A LEADING Scottish economist has described Jeremy Hunt’s promise of a “Brexit pub guarantee” as “difficult to tolerate” as business experts forecast a gloomy future for the drinks sector.

A panel of experts from Scotland’s business community on Thursday morning dissected the Chancellor’s announcement the previous day – painting a grim picture for enterprise with warnings on productivity and the rising tax burden.

Emma Congreve, deputy director at the Fraser of Allander Institute, said the drinks industry was facing major pressures as Hunt announced rising duties on alcohol – despite heralding relief in the form of his “Brexit pubs guarantee”. 

The National:

She also raised fears the Scottish Government’s mooted booze advertising ban and Deposit Return Scheme could hammer the industry further.

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Hunt told MPs yesterday that “British ale is warm but the duty on a pint is frozen” – but the drinks sector has warned that stasis on draught duty still meant soaring costs for other drinks, including wine and spirits.

The Chancellor’s measure is intended to help pubs struggling to recover from lockdown – but taxes on alcohol sold in shops and in pubs, including bottled beer are still set to rise by 10.1% - using an index linked to the current rate of inflation.

This comes on top of another tax increase for booze, linking the duty to the alcohol content, which is due to be introduced in August.

The Scotch Whisky Association said that 75% of the cost of the average-price bottle of whisky would go straight to the Treasury.

Congreve said the sector wanted “certainty”, adding: “They don’t want an over 10% rise in duty that seems to have been made okay by the draught exemption which again… the devil is in the detail.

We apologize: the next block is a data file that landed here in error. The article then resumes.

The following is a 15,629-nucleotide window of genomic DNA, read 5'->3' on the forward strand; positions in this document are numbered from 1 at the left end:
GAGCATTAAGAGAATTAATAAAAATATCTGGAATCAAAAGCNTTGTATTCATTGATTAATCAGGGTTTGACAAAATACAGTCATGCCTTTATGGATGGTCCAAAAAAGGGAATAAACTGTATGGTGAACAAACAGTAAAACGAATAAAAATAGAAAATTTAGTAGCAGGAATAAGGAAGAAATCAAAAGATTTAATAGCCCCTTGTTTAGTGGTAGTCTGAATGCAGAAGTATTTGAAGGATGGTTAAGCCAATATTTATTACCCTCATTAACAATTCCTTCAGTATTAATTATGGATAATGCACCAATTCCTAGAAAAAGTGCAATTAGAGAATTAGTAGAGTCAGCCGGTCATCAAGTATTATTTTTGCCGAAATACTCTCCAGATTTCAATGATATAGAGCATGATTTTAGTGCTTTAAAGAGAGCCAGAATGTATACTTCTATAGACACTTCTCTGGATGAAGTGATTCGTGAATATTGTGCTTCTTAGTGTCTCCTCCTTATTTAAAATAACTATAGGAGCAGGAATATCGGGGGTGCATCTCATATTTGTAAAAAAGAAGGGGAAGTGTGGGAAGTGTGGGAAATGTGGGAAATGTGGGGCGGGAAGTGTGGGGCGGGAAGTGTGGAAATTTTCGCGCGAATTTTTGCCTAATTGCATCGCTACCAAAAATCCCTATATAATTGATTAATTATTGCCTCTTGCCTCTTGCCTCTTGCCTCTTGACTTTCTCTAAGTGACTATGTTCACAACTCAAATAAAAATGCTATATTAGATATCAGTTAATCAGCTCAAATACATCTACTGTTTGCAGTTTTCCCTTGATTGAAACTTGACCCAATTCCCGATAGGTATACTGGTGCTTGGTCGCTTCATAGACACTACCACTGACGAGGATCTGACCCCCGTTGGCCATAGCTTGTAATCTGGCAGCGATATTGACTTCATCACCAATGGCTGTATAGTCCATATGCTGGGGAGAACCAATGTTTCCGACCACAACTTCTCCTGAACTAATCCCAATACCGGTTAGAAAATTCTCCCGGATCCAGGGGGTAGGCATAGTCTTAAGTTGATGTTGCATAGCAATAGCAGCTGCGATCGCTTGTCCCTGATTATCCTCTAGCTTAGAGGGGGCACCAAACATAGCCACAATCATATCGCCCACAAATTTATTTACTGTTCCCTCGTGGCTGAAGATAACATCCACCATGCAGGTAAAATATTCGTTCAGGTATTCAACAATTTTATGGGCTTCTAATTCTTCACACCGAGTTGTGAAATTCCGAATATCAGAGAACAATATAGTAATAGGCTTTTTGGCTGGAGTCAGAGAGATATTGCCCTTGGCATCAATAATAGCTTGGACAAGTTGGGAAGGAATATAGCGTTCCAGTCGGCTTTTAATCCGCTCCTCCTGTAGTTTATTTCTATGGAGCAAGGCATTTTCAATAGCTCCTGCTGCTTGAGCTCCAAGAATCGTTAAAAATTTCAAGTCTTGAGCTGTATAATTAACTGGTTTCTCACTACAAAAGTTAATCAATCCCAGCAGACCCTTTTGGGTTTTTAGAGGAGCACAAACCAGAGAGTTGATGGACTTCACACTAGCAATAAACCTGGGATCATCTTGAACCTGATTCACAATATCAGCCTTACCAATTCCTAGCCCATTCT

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“The ‘Brexit pubs guarantee’? Wrapping these things up in these banners is really difficult to tolerate."

Turning her focus to the Scottish Government’s plans for the drinks industry, she said the hospitality felt “no-one’s really listening to their concerns” – highlighting small producers’ concerns about the costs of the Deposit Return Scheme.

Host Brian Taylor, formerly of the BBC, said he felt the scheme was unlikely to exist in its planned form by the time it is introduced – if it remains at all.

He noted all SNP leadership candidates had pledged to either pause or reform the scheme if elected first minister.

Malcolm Cannon, the general manager of the Glasgow Distillery Company, said the rise in duties, on top of an increase in grain prices and energy bills “going through the roof” meant businesses in his sector were prevented from “investing in the future”.

He compared the situation to the 2008 recession – though it was confirmed on Wednesday the UK would dodge a recession this year – saying businesses were faced with “the inability, that lack of confidence in the future to be able to invest”.